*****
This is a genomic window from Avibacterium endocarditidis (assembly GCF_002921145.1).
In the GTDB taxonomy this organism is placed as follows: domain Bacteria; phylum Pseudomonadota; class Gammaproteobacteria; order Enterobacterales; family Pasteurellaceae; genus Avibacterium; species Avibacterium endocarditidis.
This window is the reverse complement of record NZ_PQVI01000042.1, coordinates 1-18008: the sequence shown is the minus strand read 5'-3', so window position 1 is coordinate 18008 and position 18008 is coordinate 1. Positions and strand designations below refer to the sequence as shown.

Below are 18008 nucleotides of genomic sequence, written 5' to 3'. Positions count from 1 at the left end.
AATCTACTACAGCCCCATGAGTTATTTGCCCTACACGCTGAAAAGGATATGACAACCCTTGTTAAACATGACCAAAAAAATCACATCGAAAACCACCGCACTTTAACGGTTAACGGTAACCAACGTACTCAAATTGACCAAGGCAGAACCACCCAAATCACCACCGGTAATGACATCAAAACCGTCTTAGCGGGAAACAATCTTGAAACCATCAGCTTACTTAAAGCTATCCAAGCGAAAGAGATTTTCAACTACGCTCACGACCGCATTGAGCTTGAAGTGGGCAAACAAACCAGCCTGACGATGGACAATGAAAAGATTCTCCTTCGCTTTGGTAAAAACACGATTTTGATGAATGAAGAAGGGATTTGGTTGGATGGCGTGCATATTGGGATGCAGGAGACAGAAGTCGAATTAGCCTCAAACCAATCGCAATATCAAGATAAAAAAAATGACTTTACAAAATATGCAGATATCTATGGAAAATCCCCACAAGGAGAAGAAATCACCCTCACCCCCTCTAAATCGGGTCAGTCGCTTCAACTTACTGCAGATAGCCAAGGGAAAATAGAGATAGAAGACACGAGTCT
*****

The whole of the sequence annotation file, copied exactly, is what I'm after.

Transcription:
This is a genomic window from Avibacterium endocarditidis (assembly GCF_002921145.1).
In the GTDB taxonomy this organism is placed as follows: domain Bacteria; phylum Pseudomonadota; class Gammaproteobacteria; order Enterobacterales; family Pasteurellaceae; genus Avibacterium; species Avibacterium endocarditidis.
This window is the reverse complement of record NZ_PQVI01000042.1, coordinates 1-18008: the sequence shown is the minus strand read 5'-3', so window position 1 is coordinate 18008 and position 18008 is coordinate 1. Positions and strand designations below refer to the sequence as shown.

Below are 18008 nucleotides of genomic sequence, written 5' to 3'. Positions count from 1 at the left end.
AATCTACTACAGCCCCATGAGTTATTTGCCCTACACGCTGAAAAGGATATGACAACCCTTGTTAAACATGACCAAAAAAATCACATCGAAAACCACCGCACTTTAACGGTTAACGGTAACCAACGTACTCAAATTGACCAAGGCAGAACCACCCAAATCACCACCGGTAATGACATCAAAACCGTCTTAGCGGGAAACAATCTTGAAACCATCAGCTTACTTAAAGCTATCCAAGCGAAAGAGATTTTCAACTACGCTCACGACCGCATTGAGCTTGAAGTGGGCAAACAAACCAGCCTGACGATGGACAATGAAAAGATTCTCCTTCGCTTTGGTAAAAACACGATTTTGATGAATGAAGAAGGGATTTGGTTGGATGGCGTGCATATTGGGATGCAGGAGACAGAAGTCGAATTAGCCTCAAACCAATCGCAATATCAAGATAAAAAAAATGACTTTACAAAATATGCAGATATCTATGGAAAATCCCCACAAGGAGAAGAAATCACCCTCACCCCCTCTAAATCGGGTCAGTCGCTTCAACTTACTGCAGATAGCCAAGGGAAAATAGAGATAGAAGACACGAGTCT